Desiccant substances are often contained in desiccant packs which are used to decrease humidity for a variety of applications. A desiccant is able to attract water from its immediate environment, thereby maintaining a state of dryness within a contained space. There are two chemical drying processes describing desiccant action: absorption and adsorption.
Although chemicals that dehumidify by either absorption or adsorption produce similar results, the scientific reasons that desiccants work are decidedly different. Absorption occurs when one substance becomes part of another, while adsorption occurs when a physical bond is created between two substances, holding one within the other. Most desiccants, like silica gel, montmorillonite clay, activated charcoal and products which function as a molecular sieve, work to adsorb moisture to their porous surfaces.
How Are Desiccant Packs Used?
Desiccants are used mostly to stabilize environmental moisture conditions in packaged products. Many products need to be kept dry since the presence of moisture can create contamination, resulting in damage. Desiccant packs are commonly used for food, fabrics, electronics, leather articles, tools, pharmaceuticals, sporting goods, scientific instruments, historical artifacts, artwork, film and manuscripts.
Shipping is one of the most common applications in which desiccants, especially silica gel, are used. Indicating silica gel shows that moisture is present by changing colors when exposed to it. Activated charcoal is a particularly good desiccant for use in water or air filters. Montmorillonite clay is widely used to prevent animal feeds from clumping. A desiccant is classified as a molecular sieve when it has the ability to differentiate molecules to be filtered, on the basis of their size. A molecular sieve can adsorb molecules from both gases and liquids, making it ideal for separation of compounds and drying of reactive materials, such as required by flammables industries like oil and petroleum.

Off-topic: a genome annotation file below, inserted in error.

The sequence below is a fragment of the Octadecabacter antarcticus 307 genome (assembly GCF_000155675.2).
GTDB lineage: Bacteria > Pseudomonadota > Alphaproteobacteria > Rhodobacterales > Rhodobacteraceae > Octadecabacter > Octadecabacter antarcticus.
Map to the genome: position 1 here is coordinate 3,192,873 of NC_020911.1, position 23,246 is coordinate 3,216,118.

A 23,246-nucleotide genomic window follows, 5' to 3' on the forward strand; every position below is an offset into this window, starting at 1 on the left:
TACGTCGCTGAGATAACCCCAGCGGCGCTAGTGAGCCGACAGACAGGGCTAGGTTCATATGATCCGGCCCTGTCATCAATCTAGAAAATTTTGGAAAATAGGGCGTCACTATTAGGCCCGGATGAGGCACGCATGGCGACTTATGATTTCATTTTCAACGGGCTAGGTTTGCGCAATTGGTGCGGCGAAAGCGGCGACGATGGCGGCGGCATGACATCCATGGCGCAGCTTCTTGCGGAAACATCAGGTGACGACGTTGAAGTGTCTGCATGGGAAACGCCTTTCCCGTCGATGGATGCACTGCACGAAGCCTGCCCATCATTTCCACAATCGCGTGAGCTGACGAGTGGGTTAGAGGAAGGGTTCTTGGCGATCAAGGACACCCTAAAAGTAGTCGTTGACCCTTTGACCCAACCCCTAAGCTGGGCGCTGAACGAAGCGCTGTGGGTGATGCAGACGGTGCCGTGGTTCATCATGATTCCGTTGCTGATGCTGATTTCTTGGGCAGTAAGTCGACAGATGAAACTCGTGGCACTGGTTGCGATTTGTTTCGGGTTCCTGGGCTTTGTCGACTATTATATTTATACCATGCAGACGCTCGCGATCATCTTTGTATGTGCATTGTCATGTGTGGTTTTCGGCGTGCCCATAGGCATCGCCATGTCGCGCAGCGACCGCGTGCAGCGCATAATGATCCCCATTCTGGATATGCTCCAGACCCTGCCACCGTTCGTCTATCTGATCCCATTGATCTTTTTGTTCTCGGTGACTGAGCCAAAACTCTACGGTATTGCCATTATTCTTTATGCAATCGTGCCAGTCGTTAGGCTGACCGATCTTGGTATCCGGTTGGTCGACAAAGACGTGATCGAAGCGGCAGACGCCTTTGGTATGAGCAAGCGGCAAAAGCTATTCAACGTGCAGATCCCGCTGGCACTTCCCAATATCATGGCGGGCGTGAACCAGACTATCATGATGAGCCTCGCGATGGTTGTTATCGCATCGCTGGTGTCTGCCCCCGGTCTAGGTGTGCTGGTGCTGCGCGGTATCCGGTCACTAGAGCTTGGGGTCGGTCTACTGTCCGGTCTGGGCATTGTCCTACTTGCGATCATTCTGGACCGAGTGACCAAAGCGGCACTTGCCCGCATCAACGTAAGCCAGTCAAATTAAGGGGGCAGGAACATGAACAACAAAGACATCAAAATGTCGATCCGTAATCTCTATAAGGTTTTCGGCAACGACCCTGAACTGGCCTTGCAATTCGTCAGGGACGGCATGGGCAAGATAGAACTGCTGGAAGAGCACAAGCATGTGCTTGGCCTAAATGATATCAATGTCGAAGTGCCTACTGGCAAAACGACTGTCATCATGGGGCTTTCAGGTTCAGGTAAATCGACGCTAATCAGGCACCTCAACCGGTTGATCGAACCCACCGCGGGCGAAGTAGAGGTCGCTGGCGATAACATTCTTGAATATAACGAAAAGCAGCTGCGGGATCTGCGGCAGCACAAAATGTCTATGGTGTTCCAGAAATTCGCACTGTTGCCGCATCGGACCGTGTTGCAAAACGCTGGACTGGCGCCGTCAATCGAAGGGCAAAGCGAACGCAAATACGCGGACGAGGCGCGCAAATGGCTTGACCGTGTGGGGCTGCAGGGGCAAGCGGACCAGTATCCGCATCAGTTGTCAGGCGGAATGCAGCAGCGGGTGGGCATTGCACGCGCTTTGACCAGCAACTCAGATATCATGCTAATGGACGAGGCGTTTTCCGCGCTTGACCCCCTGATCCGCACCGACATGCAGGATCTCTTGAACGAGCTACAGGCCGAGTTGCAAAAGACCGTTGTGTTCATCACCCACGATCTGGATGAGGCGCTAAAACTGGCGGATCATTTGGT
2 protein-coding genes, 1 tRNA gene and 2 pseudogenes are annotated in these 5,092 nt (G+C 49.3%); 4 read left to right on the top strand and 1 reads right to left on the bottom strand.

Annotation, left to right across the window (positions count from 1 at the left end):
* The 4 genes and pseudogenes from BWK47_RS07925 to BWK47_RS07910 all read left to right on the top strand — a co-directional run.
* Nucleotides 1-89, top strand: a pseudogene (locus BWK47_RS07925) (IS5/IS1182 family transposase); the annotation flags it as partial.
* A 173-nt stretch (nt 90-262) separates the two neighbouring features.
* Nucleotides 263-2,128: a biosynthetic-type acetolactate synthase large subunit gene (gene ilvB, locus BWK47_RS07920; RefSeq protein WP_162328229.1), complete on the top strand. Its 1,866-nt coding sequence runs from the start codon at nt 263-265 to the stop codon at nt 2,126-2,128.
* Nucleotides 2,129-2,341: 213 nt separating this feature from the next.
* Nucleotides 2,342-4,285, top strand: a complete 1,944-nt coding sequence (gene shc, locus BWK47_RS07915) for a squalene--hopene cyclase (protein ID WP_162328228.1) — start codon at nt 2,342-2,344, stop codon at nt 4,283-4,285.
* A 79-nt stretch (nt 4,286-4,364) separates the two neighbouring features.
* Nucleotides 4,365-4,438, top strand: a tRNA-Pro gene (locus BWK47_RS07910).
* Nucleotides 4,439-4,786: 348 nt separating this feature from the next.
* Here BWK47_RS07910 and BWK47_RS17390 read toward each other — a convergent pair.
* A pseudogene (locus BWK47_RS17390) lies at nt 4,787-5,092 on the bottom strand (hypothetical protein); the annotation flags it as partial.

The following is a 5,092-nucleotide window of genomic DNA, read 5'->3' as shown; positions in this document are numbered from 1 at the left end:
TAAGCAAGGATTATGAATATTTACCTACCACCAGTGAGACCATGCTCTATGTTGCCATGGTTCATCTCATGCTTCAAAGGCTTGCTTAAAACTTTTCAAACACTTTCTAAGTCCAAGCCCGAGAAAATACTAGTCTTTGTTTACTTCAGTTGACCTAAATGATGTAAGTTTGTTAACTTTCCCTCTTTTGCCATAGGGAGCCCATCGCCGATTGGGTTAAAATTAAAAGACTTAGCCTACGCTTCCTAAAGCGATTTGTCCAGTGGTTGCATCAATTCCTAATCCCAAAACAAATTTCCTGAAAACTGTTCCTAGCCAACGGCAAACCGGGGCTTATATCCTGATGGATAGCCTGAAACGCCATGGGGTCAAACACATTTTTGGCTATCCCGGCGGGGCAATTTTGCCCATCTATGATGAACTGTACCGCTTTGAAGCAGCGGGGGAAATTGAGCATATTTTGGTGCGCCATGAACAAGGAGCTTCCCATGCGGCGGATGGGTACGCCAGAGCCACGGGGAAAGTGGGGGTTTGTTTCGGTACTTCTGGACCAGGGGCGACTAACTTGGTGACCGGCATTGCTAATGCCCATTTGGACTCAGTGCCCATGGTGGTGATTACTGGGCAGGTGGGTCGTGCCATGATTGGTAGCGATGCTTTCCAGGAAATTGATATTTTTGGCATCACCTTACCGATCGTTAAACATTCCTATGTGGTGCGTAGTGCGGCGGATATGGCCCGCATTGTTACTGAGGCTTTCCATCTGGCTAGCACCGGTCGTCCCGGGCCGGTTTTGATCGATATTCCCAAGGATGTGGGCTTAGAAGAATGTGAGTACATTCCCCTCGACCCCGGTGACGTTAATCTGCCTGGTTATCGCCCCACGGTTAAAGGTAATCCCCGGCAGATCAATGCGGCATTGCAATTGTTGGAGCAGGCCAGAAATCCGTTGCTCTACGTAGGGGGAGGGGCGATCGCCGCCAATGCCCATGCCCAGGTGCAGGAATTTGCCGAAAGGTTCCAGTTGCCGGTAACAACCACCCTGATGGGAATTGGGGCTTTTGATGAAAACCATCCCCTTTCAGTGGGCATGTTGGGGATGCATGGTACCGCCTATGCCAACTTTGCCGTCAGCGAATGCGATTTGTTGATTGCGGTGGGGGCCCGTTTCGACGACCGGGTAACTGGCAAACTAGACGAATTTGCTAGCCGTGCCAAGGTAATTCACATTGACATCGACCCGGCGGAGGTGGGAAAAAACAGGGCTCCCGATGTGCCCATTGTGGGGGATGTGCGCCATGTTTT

Selecting The Appropriate Desiccant Pack For Specific Uses
Selection of a desiccant should be based on the characteristics of both the packaging and product that it will be protecting, in addition to the characteristics of the desiccant itself. Environmental factors to which the product may be exposed, as well as desiccant size and the material from which desiccant packs are made, are some factors to consider.
Indicating silica gel is typically sold in granular form, since it needs to be seen in order to accomplish its purpose. However, indicating silica gel should never be used with consumable goods, due to the presence of the toxic salt, cobalt chloride. Other desiccants like silica gel, activated charcoal and montmorillonite clay are produced in a wide variety of sizes and their desiccants packs can be selected from various materials.